The fun we have on a night out has an incredible impact on the environment. One standout item surprised us and we think you’ll be gobsmacked too.
From what we could see, the actual venue itself doesn’t have a really huge carbon footprint. We couldn’t find data to say exactly how much CO2 equipment accounts for, but we could get a few different sources for beer which for even a single pint is well over the venue’s footprint for the whole year.
We found it incredibly sobering that just a single bottled beer was worth about the same CO2 as a journey one way by car.
|5 imported bottles of beer||4.5kg|
|Journey to and from the club by taxi||1.84kg|
The carbon footprint of beer is different depending on what you choose to drink. The Guardian took a look at it and provided some stats about beer we’ll use for this analysis.
300g CO2e: locally brewed cask ale at the pub
500g CO2e: local bottled beer from a shop or foreign beer in a pub
900g CO2e: bottled beer from the shop, extensively transported
We use a bottled beer from the shop to represent what most people might drink on a night out. Bottles of Corona or Peroni or Stella Artois are what we took as some of the most common beers to be found in clubs and bars.
Refrigeration needs of vottled beer have been taken into consideration with running a business. It’s probably impossible – though we’re sure there must be an exception around somewhre – to find a cask ale on tap in a nightclub. That’s just not the right scene for it.
Strong beers and ales have a lower carbon footprint than beers often found on tap and popular in nightclubs. The reason is, they don’t need to be kept cold and in a nightclub, you really want a cold beer, not room temperature.
It also seems to be the case that drinking wine could make for a lower carbon club night if the place you go to party uses boxed wine instead of glass bottles.
At the nightclub, aside from fog machines which use CO2, how much carbon would the average night out produce?
There doesn’t seem to be any research into the carbon footprint of nightclubs, so we got creative and looked at the CO2 produced by an office.
Apparently, we could expect to use 301 tonnes of CO2 over the course of a year. That’s as a business providing musaneous other services. We accounted for currency differences with an estimated turnover. The calculated accounts for air conditioning use and having it at the level of an office isn’t too unreasonable since most clubs don’t seem to use have it turned up anyway.
The fog machines we mentioned are said to put out as much CO2 as petrol, where one Kg of CO2 would be equivalent to one kg of petrol. However, the carbon would have been grabbed from the atmosphere anyway, not released from a place it was stored.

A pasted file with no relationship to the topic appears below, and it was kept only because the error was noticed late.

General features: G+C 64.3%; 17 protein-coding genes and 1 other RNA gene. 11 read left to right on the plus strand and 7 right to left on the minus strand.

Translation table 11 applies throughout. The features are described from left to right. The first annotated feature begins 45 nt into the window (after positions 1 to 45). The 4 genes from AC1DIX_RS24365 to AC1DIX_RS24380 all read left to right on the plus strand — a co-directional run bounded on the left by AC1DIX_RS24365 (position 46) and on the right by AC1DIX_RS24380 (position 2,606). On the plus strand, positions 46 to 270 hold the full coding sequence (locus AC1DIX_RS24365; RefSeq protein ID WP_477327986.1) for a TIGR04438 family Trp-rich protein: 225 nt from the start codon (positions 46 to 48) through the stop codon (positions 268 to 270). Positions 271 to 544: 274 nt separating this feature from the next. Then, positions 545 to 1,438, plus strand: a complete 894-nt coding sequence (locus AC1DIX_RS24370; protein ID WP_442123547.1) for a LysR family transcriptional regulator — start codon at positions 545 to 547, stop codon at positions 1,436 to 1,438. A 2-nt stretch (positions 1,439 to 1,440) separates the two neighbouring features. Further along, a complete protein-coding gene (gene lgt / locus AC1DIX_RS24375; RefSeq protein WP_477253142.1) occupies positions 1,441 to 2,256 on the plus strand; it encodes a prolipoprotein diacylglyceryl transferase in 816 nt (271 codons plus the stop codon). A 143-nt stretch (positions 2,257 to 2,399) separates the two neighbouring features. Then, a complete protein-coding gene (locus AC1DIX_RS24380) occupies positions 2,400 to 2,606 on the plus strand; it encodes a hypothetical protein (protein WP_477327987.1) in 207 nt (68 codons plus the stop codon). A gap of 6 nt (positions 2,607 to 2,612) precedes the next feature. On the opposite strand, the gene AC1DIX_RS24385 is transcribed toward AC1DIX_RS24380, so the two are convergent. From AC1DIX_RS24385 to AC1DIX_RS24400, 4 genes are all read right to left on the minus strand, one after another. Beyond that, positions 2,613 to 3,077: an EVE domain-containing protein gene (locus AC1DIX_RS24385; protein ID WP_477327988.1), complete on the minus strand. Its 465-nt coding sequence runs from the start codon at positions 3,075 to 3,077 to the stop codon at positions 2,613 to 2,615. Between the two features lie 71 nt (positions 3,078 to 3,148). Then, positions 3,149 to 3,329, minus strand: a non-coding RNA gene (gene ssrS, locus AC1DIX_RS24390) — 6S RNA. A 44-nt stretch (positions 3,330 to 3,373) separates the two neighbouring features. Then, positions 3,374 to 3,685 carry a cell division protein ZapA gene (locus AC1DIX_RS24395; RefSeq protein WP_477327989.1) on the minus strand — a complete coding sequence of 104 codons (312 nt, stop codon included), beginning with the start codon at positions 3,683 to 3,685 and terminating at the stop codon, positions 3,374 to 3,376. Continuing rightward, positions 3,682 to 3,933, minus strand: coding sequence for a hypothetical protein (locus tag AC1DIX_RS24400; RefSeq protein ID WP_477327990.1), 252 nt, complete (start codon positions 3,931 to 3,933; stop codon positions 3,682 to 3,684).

Again, there isn’ta great deal of information about the carbon footprint of audio speakers. There will be carbon used in the manufacture and transportation, but they generally last for a very long time, as as long as prolonged use does not use a lot of energy, this would give the audio equipment a very green carbon footprint.
Lighting nowadays is LED based which saves both carbon and heat emissions meaning less air conditioning use (if the nightclub was even using it in the first place).
The Ride Home
Getting to and then home from the event is a carbon footprint you can consider and of course reduce. We don’t imagine too many people driving home after several pints, but a group may car pool with a designated driver, or have someone pick them all up. Both would reduce carbon emissions since they’re sharing a vehicle.
We used a carbon calculator that looks at emissions from different transportation types as part of its calculation. It also allows you to specify exact locations
Looking at a 5 mile commute, we we got 0.92kg for a car and 0.36kgCO2 for using a train.
A night out is fun and doesn’t need to cost the Earth. Maybe one reason for the lack of data around specific parts of going clubbing was because the renewable energy sector doesn’t want to destroy our fun. I’m sure taking people their weekly release was killing the planet would kill any enthusiasm they had for reducing carbon emissions everywhere else. Either that or looking at the carbon footprint of things like audio equipment isn’t sexy.
But wait, there is also the possibility of carbon neutral beer. The beer was created by a team of phd students at Imperial College London, looking into every aspect of making beer to make their calculations and guarantee a totally carbon neutral brew. If we could get a product like this into nightclubs and even bottled locally, we could significantly reduce the carbon footprint of our nights out.
For now, it would be better to go to local establishments that serve local cask ales and if you do need transport, get the train. Let’s see if we can start getting some carbon neutral nights out set up.